Lawmaker Calls on Capitol Police to Release Tapes After 'False' Allegation by Jan. 6 Panel

Lawmaker Calls on Capitol Police to Release Tapes After 'False' Allegation by Jan. 6 Panel
U.S. Rep. Rodney Davis (R-Ill.) speaks to members of the media at the U.S. Capitol in Washington on March 13, 2020. (Alex Wong/Getty Images)
Joseph Lord

Rep. Rodney Davis (R-Ill.), ranking Republican member of the House Administration Committee, is calling on the U.S. Capitol Police (USCP) to release security footage tapes from Jan. 5, 2021, after the chamber's Jan. 6 panel made "demonstrably false" allegations against another House Republican.

Davis cited "recent press reports, [that] the partisan January 6th Select Committee has falsely accused Rep. Barry Loudermilk (R-Ga.) ... of leading so-called reconnaissance tours of the U.S. Capitol on Jan. 5, 2021," in a letter to the USCP.

This charge "is demonstrably false," Davis wrote. "As you are aware, [Administration] Committee Minority staff have reviewed all footage in question and have confirmed no 'reconnaissance tours' occurred."

Davis rejected claims that the tapes he requested would pose a security risk if released to the public, noting that the same tapes have already been made public in some capacity.

"Any argument that this footage represents sensitive 'security information' was destroyed once the Board provided copies to Democrat impeachment managers for public dissemination or it otherwise became available to the public," he wrote.

"If the Board has any hope of preserving a reputation as an unbiased security agency and re-establishing itself as a non-partisan entity, there is no alternative but to release the tapes. If the Board does not release the relevant footage in a timely manner, I will have no choice but to exercise my authority under 2 U.S.C. § 1979 to release the footage myself."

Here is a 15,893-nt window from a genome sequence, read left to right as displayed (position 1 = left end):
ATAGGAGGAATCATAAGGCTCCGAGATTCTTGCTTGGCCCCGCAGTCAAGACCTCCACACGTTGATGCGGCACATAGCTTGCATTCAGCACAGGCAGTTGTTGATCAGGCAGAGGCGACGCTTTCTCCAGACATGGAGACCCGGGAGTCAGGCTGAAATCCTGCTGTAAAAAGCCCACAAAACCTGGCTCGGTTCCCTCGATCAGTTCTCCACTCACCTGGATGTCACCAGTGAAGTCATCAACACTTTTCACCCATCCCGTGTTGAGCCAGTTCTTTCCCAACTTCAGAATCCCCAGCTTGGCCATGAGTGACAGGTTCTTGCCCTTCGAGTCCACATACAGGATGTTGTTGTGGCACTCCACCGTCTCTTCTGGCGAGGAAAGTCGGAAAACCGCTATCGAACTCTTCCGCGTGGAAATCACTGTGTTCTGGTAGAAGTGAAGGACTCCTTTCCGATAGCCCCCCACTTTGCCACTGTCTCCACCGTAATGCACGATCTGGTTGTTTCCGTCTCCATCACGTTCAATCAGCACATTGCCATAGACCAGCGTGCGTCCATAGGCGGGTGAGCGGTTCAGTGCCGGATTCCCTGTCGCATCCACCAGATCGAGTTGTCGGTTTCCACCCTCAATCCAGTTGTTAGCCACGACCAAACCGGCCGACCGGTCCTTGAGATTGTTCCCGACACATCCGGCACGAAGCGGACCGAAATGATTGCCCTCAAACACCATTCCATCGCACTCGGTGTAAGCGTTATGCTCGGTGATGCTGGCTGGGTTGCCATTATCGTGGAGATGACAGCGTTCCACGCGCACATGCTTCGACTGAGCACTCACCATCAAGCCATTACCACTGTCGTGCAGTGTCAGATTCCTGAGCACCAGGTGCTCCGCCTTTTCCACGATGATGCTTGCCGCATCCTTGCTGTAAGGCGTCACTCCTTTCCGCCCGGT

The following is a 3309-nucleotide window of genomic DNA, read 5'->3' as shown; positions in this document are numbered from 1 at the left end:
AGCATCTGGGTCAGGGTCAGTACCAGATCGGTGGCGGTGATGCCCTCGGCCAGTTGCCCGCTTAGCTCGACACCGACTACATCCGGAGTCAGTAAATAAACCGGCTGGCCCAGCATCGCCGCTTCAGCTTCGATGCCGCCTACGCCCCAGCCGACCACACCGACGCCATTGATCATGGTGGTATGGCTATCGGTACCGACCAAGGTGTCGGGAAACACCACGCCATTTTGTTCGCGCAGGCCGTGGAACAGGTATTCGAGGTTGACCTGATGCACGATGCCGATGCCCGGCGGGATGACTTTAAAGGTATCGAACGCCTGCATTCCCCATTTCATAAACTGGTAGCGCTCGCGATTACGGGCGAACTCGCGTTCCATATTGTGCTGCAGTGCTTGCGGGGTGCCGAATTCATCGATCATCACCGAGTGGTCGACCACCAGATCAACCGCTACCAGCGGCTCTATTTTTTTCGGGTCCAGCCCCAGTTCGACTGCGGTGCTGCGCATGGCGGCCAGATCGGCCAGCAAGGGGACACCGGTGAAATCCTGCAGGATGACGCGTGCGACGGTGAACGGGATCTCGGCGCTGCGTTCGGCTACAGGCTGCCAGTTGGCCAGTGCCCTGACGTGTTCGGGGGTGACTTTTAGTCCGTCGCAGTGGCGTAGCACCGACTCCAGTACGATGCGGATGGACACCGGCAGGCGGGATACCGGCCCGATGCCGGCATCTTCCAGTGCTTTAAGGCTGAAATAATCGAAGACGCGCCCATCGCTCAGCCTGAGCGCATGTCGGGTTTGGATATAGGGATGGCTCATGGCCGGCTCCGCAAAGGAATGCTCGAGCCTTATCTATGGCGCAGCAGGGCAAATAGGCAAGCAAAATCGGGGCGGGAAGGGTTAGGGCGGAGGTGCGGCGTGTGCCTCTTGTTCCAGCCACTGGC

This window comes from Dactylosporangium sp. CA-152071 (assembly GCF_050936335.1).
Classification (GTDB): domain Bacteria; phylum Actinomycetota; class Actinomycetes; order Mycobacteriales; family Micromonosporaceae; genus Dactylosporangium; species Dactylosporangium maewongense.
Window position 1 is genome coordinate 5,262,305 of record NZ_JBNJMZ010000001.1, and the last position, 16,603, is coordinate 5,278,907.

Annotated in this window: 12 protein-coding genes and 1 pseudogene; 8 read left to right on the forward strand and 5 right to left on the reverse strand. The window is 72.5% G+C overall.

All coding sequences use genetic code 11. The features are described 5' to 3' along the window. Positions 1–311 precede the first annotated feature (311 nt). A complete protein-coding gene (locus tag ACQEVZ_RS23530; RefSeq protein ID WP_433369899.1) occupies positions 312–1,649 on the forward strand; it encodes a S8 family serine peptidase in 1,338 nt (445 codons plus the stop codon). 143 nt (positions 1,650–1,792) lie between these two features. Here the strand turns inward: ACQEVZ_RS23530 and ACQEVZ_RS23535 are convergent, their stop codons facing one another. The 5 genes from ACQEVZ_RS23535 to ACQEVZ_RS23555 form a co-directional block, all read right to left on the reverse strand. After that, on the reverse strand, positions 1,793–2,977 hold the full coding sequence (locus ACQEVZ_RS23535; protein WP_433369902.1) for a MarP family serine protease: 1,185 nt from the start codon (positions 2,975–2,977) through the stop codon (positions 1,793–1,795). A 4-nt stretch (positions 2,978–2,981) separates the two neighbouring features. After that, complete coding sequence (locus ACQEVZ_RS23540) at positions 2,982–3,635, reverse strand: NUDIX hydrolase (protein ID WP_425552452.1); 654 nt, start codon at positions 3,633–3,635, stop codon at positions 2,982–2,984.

The Jan. 6 panel originally leveled the accusation against Loudermilk in a May 19 letter requesting his "voluntary cooperation in advancing our investigation" (pdf).

"We believe you have information regarding a tour you led through parts of the Capitol complex on Jan. 5, 2021," the letter said.

"The foregoing information raises questions to which the Select Committee must seek answers. Public reporting and witness accounts indicate some individuals and groups engaged in efforts to gather information about the layout of the U.S. Capitol, as well as the House and Senate office buildings, in advance of January 6, 2021. For example, in the week following January 6th, Members urged law enforcement leaders to investigate sightings of 'outside groups in the complex' on January 5th that 'appeared to be associated with the rally at the White House the following day.'"

However, GOP members of the House Administration Committee have refuted the claim, saying that their own review of the tapes inside the Capitol on Jan. 5, 2021, showed that no tours had been given—a claim that Davis appears confident enough to back up with a public release of the tapes in question.

The Jan. 6 panel, for its part, has made the opposite assertion, saying that "the Select Committee’s review of evidence directly contradicts that denial."

In a response to the letter, Loudermilk said that he had met with "a constituent family with young children" in House Office buildings that day, and blasted the Jan. 6 panel as a "political circus."

On May 21, former President Donald Trump—whose backing continues to hold heavy weight among GOP voters—gave Loudermilk his primary endorsement, calling Loudermilk "a fantastic Representative for the incredible people of Georgia’s 11th Congressional District."

The USCP and the Jan. 6 panel didn't respond by press time to a request for comment on Davis's comments.